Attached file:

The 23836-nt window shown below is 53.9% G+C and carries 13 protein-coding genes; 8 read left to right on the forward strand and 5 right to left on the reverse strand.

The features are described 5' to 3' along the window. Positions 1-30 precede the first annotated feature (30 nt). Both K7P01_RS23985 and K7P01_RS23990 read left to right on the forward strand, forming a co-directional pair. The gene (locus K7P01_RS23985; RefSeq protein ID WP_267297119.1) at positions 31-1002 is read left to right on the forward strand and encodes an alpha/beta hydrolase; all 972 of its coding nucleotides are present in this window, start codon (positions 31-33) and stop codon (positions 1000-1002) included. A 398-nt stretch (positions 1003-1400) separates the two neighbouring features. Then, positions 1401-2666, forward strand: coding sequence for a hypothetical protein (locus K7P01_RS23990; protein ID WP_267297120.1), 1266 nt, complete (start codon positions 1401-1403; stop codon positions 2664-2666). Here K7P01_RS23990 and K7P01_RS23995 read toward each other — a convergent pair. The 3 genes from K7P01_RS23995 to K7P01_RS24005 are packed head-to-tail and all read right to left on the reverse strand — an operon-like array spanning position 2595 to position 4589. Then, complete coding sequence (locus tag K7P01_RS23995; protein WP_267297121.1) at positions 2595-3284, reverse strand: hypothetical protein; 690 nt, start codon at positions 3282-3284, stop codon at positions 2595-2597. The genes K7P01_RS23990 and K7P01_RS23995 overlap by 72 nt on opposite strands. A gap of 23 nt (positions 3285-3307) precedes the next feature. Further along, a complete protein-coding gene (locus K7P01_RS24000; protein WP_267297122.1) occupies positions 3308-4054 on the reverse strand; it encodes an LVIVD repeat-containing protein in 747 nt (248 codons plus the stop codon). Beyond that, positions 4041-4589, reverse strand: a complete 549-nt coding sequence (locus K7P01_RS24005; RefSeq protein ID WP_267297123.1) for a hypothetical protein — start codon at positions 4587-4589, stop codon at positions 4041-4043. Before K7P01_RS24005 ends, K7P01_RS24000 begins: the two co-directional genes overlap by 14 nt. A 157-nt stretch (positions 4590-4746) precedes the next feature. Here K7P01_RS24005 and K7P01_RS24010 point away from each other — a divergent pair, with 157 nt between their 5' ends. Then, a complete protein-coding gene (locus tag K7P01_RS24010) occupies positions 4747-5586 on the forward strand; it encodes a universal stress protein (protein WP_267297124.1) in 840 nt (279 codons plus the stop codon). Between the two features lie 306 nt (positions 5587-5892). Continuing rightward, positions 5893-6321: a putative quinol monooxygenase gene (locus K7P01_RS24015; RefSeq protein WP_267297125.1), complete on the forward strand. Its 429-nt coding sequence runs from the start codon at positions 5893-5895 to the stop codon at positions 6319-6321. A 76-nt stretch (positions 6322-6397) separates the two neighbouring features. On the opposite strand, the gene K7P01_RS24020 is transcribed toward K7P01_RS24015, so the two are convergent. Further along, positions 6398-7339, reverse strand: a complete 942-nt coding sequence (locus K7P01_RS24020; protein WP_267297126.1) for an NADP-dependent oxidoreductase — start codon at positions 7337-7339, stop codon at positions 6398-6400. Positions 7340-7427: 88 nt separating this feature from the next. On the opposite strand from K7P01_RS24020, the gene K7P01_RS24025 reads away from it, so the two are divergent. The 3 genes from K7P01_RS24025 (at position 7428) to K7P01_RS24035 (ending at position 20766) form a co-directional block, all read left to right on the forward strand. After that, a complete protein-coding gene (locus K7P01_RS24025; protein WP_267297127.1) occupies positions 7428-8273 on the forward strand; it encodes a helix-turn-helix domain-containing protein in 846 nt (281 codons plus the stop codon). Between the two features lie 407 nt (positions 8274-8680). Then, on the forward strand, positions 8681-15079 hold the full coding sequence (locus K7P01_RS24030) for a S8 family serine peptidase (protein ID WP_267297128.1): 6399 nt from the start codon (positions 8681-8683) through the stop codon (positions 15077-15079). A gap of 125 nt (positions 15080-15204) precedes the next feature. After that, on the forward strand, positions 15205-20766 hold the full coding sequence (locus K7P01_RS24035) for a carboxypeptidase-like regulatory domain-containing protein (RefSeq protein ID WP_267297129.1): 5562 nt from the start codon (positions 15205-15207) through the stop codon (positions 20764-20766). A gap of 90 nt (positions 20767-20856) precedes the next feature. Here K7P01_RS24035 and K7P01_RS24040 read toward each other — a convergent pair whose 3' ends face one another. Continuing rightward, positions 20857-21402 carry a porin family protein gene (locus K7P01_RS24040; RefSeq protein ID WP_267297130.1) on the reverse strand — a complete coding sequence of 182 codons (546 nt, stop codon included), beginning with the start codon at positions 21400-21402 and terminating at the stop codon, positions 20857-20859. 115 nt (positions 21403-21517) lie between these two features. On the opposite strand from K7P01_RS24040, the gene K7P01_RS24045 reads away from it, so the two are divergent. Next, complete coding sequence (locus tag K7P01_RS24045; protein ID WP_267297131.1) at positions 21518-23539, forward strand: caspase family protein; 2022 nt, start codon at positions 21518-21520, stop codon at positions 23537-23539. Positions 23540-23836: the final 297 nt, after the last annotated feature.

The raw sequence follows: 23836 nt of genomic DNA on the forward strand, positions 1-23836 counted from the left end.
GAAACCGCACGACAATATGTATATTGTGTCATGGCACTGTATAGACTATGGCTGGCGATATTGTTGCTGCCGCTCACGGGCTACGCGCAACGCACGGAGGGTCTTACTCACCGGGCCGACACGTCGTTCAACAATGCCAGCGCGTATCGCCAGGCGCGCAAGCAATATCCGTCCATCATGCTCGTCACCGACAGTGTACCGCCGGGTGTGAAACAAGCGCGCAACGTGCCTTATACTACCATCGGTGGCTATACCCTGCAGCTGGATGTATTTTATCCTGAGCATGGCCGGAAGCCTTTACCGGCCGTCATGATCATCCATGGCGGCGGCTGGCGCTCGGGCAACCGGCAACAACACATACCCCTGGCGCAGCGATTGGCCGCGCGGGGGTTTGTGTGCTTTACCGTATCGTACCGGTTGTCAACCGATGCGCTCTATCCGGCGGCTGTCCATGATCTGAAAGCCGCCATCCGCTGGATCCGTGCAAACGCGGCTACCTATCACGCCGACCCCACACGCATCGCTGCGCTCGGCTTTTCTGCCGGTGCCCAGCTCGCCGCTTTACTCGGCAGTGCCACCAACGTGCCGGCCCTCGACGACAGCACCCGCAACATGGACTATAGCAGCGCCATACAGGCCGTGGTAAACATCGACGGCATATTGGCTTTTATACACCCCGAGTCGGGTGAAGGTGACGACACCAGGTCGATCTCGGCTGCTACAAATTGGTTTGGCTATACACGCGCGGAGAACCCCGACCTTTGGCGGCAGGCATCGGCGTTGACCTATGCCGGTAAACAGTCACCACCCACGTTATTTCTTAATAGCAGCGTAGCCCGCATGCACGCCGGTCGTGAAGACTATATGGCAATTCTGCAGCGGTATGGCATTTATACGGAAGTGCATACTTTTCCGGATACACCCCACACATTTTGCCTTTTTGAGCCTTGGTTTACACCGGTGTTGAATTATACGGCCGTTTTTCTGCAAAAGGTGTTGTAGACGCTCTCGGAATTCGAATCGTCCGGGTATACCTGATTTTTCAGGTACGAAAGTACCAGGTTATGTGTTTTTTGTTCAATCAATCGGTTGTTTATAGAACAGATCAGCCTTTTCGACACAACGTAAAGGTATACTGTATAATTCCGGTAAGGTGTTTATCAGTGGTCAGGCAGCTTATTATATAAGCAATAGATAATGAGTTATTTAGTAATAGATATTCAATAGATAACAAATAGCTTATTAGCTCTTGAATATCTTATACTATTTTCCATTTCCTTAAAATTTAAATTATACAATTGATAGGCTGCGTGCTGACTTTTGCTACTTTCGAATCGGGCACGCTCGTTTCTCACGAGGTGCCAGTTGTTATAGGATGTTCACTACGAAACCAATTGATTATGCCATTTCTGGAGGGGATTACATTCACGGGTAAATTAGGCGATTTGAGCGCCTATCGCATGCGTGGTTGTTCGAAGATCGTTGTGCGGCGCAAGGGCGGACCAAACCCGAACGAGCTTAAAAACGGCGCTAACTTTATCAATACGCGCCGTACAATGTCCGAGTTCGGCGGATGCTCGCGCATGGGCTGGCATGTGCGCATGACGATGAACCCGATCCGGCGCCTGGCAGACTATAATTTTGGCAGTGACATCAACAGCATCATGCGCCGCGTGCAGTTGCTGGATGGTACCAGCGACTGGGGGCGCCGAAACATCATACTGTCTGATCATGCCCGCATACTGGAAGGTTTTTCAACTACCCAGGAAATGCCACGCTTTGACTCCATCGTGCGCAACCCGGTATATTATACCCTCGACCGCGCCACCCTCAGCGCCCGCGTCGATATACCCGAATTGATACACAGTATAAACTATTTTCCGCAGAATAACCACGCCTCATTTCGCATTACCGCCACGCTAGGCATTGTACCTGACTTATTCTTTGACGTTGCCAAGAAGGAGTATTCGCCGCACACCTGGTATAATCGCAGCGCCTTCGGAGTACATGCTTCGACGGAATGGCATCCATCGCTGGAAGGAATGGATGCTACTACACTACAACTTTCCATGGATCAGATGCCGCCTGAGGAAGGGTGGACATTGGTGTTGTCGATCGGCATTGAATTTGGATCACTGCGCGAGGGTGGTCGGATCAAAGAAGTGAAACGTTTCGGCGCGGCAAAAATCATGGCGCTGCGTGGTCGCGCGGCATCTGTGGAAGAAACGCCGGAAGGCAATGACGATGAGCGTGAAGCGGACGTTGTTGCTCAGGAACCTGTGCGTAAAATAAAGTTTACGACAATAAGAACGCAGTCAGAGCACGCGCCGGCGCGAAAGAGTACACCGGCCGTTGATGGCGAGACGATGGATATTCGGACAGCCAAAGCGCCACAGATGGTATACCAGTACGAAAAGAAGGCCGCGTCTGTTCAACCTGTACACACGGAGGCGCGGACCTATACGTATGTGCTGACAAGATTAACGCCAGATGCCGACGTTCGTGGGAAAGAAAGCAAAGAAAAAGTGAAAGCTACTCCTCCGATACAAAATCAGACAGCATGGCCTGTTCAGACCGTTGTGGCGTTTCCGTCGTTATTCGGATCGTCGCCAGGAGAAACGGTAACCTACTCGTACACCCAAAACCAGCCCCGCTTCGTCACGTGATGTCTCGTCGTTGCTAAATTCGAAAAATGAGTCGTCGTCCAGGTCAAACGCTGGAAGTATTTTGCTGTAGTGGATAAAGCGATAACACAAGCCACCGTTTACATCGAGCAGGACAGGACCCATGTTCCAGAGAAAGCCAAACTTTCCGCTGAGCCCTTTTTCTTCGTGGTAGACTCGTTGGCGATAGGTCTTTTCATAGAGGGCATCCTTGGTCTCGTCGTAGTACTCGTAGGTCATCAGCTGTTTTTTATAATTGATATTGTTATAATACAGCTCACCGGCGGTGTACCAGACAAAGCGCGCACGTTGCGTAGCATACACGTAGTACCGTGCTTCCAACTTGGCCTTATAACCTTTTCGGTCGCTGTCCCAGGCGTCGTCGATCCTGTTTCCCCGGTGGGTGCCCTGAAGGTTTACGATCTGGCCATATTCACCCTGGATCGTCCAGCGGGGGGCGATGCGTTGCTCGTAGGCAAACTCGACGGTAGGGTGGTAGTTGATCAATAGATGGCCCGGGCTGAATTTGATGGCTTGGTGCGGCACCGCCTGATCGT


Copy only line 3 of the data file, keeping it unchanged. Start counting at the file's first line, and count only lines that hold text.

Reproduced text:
The raw sequence follows: 23836 nt of genomic DNA on the forward strand, positions 1-23836 counted from the left end.